Read the Books
The only authority in the A.A. program is the book Alcoholics Anonymous, also called “The Big Book”. The first 164 pages describe the disease of alcoholism and our way of cleaning up our lives and living sober. The second half gives many personal stories. Some of us didn’t like the style of writing, but we read the book anyway. Some of us were so fuzzy minded that we couldn’t retain what we read, but we continued to read the book anyway. The Twelve Steps And Twelve Traditions is the companion to the Big Book. It outlines the Steps and Traditions of the program in detail, and explains why they are essential to our individual sobriety and our fellowship’s unity. There are many other A.A. approved books that are also helpful, but these two are the essential primers.
Get a Sponsor
There are some who got sober without a sponsor, and most of them later admitted that life would have gotten better faster if they had had a sponsor. Our experience tells us that we have a much better chance with a sponsor than without . Ask a few people how they got their sponsors or read the pamphlet “Questions and Answers on Sponsorship”. Most A.A. members will be pleased to be asked. Your sponsor will listen to you and give you suggestions, tell you what works for them, point out trouble spots, and make suggestions as to what to do about them. In other words, your sponsor helps you to understand the A.A. program and guides you along the path to recovery. You can usually count on sponsors to do their part and encourage you to do yours.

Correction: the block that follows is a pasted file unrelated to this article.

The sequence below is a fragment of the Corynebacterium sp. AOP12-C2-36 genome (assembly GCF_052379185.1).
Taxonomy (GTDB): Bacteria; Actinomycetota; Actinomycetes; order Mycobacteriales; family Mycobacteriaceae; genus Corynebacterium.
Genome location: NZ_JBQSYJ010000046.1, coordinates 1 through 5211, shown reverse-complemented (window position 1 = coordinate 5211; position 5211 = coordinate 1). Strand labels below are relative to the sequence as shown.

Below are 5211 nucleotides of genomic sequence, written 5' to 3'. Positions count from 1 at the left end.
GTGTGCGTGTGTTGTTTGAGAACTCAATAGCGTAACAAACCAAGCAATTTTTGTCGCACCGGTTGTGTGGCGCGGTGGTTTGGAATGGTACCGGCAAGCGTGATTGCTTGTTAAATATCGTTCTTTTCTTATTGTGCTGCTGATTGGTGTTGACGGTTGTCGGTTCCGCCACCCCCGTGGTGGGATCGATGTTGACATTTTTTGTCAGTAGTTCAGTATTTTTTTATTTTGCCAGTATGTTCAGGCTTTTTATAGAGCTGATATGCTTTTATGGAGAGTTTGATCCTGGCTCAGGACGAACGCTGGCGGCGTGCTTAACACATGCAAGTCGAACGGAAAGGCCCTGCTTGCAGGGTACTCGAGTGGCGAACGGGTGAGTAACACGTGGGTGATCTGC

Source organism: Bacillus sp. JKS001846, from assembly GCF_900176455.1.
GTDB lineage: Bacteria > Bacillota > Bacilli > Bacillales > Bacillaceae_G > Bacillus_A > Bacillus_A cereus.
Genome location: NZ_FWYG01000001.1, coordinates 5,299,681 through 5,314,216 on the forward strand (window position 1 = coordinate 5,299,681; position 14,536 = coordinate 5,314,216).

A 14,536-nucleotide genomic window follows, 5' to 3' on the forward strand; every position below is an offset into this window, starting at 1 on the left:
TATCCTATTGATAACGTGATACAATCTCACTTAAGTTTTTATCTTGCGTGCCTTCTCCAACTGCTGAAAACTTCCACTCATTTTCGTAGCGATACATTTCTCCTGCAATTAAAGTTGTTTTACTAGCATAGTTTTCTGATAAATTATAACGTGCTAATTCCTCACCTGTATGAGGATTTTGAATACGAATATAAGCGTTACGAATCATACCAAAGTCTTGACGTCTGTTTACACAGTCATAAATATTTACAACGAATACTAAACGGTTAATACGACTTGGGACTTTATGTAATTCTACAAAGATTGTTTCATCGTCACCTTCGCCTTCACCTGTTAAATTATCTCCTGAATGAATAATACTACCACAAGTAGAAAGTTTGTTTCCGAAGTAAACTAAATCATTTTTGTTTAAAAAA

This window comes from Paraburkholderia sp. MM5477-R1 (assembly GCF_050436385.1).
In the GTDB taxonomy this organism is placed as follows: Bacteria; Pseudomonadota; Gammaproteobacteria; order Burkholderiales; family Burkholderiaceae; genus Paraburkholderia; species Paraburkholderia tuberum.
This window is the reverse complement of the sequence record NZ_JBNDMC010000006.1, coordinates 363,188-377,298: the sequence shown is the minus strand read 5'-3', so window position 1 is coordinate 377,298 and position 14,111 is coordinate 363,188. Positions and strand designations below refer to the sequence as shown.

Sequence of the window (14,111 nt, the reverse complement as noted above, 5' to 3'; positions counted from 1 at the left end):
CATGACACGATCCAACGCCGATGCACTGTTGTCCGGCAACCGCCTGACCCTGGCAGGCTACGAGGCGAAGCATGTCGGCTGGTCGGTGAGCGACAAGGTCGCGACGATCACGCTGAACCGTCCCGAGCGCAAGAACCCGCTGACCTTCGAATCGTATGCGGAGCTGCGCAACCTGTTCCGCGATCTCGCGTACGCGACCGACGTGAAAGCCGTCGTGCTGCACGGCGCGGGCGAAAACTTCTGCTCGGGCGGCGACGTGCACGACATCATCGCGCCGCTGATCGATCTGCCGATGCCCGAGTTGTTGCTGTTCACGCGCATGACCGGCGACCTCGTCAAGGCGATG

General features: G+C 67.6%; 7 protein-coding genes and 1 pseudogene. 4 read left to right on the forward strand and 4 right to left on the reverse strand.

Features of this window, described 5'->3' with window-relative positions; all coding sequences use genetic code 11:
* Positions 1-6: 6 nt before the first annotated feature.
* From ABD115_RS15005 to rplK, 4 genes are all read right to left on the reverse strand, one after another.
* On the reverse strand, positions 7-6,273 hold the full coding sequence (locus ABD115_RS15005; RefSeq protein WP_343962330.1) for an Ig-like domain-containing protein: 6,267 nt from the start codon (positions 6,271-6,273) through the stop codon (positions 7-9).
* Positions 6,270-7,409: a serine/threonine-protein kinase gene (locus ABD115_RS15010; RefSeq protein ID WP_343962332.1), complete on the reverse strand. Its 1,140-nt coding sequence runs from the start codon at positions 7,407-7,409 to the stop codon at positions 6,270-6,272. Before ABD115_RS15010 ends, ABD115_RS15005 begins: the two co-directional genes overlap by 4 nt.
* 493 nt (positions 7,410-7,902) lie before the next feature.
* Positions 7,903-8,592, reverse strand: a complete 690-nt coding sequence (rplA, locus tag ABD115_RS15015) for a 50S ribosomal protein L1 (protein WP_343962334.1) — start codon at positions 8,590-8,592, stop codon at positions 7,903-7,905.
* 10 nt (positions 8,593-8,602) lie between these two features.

Choose a Home Group
When some of us were introduced to A.A. through a particular group, we thought we had been assigned to that group and should not go to other meetings. Nothing could be farther from the truth. Feel free to visit various groups, but attend regular meetings at the group you choose to consider your “Home Group”. Having a home group should not keep you from going to other meetings. It’s useful to attend as many meetings as you feel you need, and then some. There are many types of groups available, and they differ in content and style. There are groups that focus on discussion, or on literature. There are groups for men, for women, and for all members. The home group you choose is the one in which you feel the most “at home”. It’s the group where you can challenge yourself to grow, where you can build and maintain sober, longlasting friendships.
Most A.A. members are glad to give you their phone number, and, more surprisingly, are pleased to have you call them to tell them that you are still sober, or to answer questions you may have. Get phone numbers at each meeting, and make the calls. It works!
Ask Your Central Office
If you need A.A. literature, and your group does not have it, call or visit the Delta Central Office. If you are moving or visiting another area, and need to locate an A.A. group, call that area’s Central Office, and a volunteer will help you. When you need help, and can’t reach friends or members of your home group, call the Central Office, and they will find someone to help you.
Be a Part Of
So, now you have made a start. If you are like most of us, we think you will find these suggestions to be helpful on your journey to a comfortable and happy sobriety. Remember that you never have to be alone. Use the tools A.A. has to offer. Alcoholics Anonymous wants to give support to all alcoholics who reach out for help. Our survival depends on our carrying the message to the alcoholic who still suffers. We are here for you. Participate in your sobriety, and become a part of our program of recovery.
Still Have Questions?
See A.A. World Services "A Newcomer Asks" pamphlet for more information:
See our contacts page if you need additional information.